Satisfying permitting requirements has not been a problem for BlueFire. Boilers employed at Lancaster will utilize selective catalytic reduction to lower nitrogen oxide emissions. The facility will also capture sulfur dioxide emissions.

But it took 20 months to obtain the air permits for Lancaster from the Antelope Valley Air Quality Management District. “Getting through the CEQA (California Environmental Quality Act) process was just ridiculous,” Klann says. “The problems we dealt with had nothing to do with the technology or the plant. It had everything to do with the process.”

The cost of doing business in California has also increased due to a recently enacted law that temporarily raises the state sales tax. The increases are expected to add over $1 million to the cost of the Lancaster facility, he adds.

The difficulties in obtaining air permits and the sales tax increase led BlueFire to the decision to relocate its second planned facility from California to Mississippi. DOE approved the site change. Klann expects the permitting process to go more smoothly in Mississippi. “We should be through the permitting process by February of next year,” he says. Groundbreaking is scheduled for the summer if financing and permitting go as planned.

The Fulton plant will be located adjacent to a wood processing facility and utilize wood wastes as its primary feedstock. “We are going to be processing the slash that comes out of the forests,” Klann explains. “Disposal of the waste is really becoming a problem for them.” Currently the wastes are either sent to landfills or go into low value products.

Financing commercial scale plants employing first-of-a-kind technology is always difficult. But BlueFire’s problems obtaining funding for Lancaster have been compounded by the credit crisis and ensuing economic downturn. “We had lined up private equity as well as debt, but then the debt market really started changing,” Klann explains. “We saw this reticence developing and liquidity really started to be a problem. Then all of a sudden the equity started shorting up. All this was leading up to the meltdown last September and October.”

The latest round of DOE grants and loan guarantees could provide the funding needed to jumpstart Lancaster. In May 2009, DOE announced plans to provide $768.5 million from the American Recovery and Reinvestment Act to accelerate advanced biofuels research and development and funding of commercial-scale biorefinery demonstration projects. DOE expects to award $480 million in grants to 10 to 20 pilot and demonstration scale biorefineries that will be operational in the next three years. Pilot scale facilities can receive up to $25 million and demonstration plants up to $50 million. Another $176.5 million will be used to increase the funding ceilings for two or more demonstration or commercial scale facilities that were already selected and awarded grants within the past two years. The remaining $130 million will support biofuels research and development.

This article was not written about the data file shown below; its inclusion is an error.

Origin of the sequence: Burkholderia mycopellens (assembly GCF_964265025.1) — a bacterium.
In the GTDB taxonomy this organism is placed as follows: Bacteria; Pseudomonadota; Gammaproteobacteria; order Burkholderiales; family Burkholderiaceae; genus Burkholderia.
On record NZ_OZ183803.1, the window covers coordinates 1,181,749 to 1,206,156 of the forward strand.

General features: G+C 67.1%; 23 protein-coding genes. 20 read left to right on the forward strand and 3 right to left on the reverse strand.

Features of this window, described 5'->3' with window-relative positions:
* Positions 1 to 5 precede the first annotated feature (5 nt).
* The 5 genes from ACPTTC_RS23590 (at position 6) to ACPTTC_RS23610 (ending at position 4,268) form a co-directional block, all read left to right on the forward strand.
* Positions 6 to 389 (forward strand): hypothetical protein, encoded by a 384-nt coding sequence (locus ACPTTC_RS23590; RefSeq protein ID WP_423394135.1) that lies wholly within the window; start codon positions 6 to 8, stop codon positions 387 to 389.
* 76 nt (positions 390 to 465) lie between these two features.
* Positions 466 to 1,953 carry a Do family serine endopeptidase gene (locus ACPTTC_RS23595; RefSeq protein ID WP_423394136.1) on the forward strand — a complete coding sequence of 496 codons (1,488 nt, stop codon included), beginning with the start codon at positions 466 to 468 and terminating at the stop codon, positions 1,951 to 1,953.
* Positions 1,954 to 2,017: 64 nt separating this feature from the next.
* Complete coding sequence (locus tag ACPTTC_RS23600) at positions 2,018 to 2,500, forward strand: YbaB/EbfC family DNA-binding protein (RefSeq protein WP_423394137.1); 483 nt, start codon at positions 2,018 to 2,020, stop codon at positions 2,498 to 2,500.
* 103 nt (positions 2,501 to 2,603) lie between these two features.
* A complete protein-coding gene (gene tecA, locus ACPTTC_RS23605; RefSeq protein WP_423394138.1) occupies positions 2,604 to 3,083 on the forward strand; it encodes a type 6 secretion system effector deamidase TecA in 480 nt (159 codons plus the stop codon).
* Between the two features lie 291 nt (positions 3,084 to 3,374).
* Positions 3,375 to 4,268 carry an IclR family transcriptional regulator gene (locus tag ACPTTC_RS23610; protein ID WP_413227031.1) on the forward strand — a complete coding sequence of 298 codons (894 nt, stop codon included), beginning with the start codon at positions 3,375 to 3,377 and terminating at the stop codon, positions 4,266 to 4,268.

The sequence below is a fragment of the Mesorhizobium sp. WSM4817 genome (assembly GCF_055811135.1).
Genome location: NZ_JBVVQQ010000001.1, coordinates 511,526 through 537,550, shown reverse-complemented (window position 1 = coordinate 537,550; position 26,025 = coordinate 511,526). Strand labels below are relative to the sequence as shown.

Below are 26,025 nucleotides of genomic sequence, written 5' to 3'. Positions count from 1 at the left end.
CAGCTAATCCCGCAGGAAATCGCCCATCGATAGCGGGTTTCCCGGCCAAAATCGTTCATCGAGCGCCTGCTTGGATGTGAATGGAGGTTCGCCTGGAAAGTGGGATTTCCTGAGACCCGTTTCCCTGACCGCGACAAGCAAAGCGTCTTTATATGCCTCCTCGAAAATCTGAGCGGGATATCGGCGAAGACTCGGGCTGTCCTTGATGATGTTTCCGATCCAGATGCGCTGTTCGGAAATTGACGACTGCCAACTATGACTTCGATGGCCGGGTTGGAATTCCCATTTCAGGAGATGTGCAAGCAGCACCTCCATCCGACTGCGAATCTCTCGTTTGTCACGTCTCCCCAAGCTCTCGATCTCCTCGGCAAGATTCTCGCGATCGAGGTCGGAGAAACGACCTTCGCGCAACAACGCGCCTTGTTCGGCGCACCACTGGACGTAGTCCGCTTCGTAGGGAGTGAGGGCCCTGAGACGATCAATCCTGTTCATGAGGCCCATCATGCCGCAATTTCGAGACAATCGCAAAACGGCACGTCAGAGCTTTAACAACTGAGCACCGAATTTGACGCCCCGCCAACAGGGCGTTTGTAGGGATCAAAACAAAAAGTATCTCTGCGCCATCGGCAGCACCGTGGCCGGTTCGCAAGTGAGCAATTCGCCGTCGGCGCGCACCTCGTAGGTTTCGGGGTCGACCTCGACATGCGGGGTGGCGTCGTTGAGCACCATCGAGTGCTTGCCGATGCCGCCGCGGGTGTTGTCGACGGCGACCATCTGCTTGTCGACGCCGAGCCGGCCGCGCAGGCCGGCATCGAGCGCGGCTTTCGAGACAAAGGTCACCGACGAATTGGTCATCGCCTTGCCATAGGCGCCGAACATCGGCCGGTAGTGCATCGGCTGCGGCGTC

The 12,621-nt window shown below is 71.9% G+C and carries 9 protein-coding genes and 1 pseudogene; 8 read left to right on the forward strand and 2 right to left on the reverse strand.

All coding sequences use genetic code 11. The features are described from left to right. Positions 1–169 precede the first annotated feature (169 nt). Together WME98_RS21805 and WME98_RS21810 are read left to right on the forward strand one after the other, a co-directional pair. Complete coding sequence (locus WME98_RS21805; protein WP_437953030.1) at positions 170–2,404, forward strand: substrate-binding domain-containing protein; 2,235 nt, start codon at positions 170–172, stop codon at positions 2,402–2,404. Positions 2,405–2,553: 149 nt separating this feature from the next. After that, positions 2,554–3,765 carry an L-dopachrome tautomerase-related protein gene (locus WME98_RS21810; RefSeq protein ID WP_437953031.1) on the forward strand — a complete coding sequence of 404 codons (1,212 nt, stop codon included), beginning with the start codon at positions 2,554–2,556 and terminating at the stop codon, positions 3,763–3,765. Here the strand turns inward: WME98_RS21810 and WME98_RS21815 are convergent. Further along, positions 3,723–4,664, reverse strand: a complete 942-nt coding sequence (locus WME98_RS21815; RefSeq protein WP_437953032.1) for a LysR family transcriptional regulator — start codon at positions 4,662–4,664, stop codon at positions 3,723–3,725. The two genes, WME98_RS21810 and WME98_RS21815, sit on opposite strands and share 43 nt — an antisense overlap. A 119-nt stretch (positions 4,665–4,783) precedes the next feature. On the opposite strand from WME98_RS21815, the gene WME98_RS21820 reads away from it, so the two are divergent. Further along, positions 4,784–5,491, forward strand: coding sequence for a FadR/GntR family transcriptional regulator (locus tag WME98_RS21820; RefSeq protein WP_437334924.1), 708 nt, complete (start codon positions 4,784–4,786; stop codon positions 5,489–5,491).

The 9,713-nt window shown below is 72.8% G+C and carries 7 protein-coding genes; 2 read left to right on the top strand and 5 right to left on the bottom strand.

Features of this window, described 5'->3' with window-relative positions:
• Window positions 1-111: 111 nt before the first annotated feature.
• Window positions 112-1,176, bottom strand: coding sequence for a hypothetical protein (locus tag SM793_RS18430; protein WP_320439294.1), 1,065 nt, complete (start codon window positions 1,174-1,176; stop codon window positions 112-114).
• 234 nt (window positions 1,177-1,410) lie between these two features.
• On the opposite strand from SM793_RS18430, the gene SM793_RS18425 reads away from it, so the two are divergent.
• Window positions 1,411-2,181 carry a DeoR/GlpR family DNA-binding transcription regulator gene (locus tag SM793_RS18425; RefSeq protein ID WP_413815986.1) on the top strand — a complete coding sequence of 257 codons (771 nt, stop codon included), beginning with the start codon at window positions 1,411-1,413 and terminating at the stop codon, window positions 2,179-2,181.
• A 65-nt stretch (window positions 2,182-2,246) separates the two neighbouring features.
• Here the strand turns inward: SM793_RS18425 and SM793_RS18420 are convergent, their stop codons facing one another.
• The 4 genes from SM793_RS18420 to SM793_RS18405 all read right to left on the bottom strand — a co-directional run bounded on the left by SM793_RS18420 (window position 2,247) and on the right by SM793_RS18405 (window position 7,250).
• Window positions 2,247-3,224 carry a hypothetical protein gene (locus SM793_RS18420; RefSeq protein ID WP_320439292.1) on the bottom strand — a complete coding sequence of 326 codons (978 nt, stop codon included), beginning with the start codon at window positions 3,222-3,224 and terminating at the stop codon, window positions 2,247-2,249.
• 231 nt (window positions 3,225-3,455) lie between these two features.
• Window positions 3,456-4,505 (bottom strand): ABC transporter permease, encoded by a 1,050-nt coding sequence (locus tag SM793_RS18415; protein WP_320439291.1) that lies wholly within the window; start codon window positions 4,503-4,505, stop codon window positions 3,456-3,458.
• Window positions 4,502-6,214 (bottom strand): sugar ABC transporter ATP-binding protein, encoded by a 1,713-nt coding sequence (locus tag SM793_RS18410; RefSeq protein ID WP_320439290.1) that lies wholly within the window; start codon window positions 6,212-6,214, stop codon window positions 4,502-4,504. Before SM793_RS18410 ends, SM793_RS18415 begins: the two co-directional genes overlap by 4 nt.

BlueFire has applied for and received notification that it is shortlisted for a DOE grant for Lancaster. “We are reasonably comfortable that we are sitting on a pretty good position on the grant,” Klann says. The company has also applied for a DOE loan guarantee for the facility. “We have all the engineering finished and meet the criteria of being shovel ready,” he adds.

Klann is confident that he can move forward with Lancaster if the company is awarded the DOE grant and loan guarantees. Total costs for the facility are currently estimated at $100 million, although actual figures will be determined by commodity prices when actual orders are placed. “The price of steel is moving all over the place at this time,” he says.

The Fulton project, with an expected price tag over $200 million, will be financed with a stock offering at the corporate level and the previously granted DOE loan guarantee. “Between the loan guarantee and the additional equity we can meet all the financing requirements for Fulton,” Klann says.

Beyond ethanol production, BlueFire plans on producing biodiesel and biojet fuel through partnerships with other companies. In May, the company announced that San Francisco-based Solazyme is testing sugars produced by BlueFire’s process for compatibility with its renewable oil process. Solazyme is developing a process that uses microalgae to convert biomass directly into oil.

The idea would be to integrate the BlueFire process to produce sugars to grow algae. “It would be our front end and their backend,” Klann explains. “When you have sugars as an intermediate step you can go in multiple directions. Ultimately, it will be a mix of fuels that we are looking at.”

Diane Greer is a Contributing Editor to BioCycle.